selection. This is particularly true with plant species such as those of
Ocimum, in which little plant breeding and crop improvement has
occurred. Such an approach has been used to identify and develop new lines of
Ocimum gratissimum L., rich in eugenol (Sobti et al. 1982). In 1987, we
initiated a study to develop a high methyl cinnamate basil as this type was of
interest to the perfume industry. Four accessions of basil were selected from
the screening program on the basis of high methyl cinnamate (MC): Cinnamon
Basil (Park Seed), 35% MC; USDA No. 170579,29% MC; Mexican Spice Basil, 17% MC;
and a selection from Morocco, 16% MC. The non-selected population consisted of
10 plants randomly selected from each accession in the greenhouse and
transplanted into the field. The selected population consisted of 10 plants
from each accession selected organoleptically (by scent) for high methyl
cinnamate. Field-grown plants were sampled during full bloom for essential oil
and methyl cinnamate content and open pollinated seed collected. Organoleptic
selection was successful as confirmed by essential oil analysis. The 1987
selected population had 15% more methyl cinnamate than the non-selected
population although the total content or concentration of essential oils was
essentially the same. In 1988, seed derived populations (1,000 plants of each)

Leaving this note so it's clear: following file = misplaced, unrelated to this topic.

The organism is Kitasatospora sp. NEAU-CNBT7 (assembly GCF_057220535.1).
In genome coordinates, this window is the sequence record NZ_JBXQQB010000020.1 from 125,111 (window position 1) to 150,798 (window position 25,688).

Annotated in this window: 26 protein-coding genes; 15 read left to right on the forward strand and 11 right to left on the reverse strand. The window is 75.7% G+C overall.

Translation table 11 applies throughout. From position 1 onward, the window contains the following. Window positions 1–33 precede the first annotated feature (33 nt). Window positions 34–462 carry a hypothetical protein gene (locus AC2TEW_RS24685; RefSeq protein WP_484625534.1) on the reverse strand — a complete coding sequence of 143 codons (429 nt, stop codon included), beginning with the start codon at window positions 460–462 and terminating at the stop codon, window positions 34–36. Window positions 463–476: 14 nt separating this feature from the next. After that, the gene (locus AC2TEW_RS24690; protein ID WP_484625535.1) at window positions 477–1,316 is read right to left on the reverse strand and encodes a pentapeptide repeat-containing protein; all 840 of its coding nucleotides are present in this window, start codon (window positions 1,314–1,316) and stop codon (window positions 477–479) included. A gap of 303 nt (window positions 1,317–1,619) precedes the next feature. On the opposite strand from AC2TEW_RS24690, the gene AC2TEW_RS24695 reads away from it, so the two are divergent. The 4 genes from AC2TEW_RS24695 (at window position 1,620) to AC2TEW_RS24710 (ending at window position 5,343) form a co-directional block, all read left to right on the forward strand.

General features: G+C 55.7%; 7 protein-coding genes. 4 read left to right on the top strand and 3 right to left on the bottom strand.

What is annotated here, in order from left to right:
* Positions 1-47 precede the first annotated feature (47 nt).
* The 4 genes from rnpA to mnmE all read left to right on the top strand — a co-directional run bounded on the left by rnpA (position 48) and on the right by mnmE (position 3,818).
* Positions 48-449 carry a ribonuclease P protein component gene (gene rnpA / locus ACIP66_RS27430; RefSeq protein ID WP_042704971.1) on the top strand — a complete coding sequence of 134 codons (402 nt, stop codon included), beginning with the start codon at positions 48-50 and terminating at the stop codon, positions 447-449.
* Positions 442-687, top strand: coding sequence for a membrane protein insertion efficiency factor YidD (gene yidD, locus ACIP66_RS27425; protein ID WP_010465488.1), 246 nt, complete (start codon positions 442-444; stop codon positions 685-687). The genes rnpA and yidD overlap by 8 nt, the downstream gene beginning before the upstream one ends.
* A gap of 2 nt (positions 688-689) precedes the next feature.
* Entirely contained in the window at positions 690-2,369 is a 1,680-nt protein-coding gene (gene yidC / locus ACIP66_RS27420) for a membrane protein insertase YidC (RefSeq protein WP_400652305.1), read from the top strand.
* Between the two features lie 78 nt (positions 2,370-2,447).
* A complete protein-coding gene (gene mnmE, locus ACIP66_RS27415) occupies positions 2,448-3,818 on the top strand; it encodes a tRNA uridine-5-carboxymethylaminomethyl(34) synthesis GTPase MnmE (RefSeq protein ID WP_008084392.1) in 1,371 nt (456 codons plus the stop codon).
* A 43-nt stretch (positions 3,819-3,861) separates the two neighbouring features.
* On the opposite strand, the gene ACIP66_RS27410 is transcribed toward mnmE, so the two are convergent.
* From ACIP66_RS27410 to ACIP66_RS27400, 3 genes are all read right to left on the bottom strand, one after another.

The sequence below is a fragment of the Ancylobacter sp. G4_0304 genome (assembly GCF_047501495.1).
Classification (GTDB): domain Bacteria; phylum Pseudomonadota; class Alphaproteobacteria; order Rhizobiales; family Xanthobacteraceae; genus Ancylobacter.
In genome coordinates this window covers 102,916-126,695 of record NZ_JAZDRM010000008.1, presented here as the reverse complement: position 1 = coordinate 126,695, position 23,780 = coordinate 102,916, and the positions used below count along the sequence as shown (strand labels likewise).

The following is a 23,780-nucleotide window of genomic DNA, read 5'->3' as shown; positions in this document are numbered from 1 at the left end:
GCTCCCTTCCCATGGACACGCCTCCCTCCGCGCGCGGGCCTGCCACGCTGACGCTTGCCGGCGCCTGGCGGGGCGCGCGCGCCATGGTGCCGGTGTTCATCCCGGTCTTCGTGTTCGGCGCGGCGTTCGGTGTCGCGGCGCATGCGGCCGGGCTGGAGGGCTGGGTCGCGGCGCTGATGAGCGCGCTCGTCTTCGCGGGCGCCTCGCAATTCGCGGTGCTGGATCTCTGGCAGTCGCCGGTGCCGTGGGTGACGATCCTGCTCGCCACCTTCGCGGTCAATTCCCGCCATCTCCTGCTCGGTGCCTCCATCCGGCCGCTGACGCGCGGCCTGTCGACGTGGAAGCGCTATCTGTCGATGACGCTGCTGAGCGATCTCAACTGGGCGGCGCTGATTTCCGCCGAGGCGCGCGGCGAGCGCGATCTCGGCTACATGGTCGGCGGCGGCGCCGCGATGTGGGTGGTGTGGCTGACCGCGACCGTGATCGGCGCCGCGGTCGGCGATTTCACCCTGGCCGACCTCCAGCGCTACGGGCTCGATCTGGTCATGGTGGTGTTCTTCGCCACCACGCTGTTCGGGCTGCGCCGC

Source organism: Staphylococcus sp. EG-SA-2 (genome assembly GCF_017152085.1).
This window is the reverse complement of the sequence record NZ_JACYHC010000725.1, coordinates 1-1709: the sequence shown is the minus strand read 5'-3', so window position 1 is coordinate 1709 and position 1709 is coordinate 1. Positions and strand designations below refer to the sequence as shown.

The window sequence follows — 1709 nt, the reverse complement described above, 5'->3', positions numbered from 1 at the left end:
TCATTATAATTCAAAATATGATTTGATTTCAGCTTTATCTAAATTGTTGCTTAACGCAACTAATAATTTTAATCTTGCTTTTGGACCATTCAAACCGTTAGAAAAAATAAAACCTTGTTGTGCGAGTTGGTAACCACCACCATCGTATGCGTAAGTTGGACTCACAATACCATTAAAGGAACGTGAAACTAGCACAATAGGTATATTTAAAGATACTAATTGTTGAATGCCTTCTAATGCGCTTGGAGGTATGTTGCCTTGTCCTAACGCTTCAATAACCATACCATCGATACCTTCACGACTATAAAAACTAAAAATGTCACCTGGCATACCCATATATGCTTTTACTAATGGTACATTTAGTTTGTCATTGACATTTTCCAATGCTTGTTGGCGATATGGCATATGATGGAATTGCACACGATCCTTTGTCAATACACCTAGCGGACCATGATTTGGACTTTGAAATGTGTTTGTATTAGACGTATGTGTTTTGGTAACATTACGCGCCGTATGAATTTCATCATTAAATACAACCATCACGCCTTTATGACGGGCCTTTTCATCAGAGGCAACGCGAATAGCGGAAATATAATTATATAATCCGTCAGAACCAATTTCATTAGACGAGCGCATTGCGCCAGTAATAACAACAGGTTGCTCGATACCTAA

were sampled at post full-bloom. Fifty plants from the 1988 selected
population were further selected organoleptically for high and low methyl
cinnamate and chemical analysis reconfirmed the effectiveness of selection for
higher methyl cinnamate.
In northern Indiana, field production of basil was initiated on a
semi-commercial basis (4 ha) in 1987 and 1988 to identify potential
production-related problems, and obtain initial yield information production
costs, and essential oil samples for industrial evaluation. The crop appears
to be well adapted to Indiana and can be grown and processed like peppermint
and spearmint long established essential oil crops in Indiana (Fig. 3). A
major field production problem included the lack of effective (and registered)
pre- and post-emergent herbicides for seasonal weed control. The presence of
weeds, particularly broadleaf species, in the "hay" (the partially field-dried
essential oil plant at extraction time), can detrimentally alter the odor of
essential oil and reduce the quality of the extracted oil product. The lack of
commercially available seed of cultivars (or chemotypes) with specific and
acceptable chemical characteristics has been a production limitation. However,
selection of unique chemotypes that have market potential could provide a
competitive edge for domestic growers.
Another limitation in the commercialization of domestically produced basil
essential oils is market penetration and the difficulty in producing basil oils
that match chemically and organoleptically with the currently imported basil
oils. Our initial studies indicate that basil essential oils produced in
Indiana can be price competitive with the imported product. With the correct
chemotypes of basil growers could produce standard basil oils and reduce or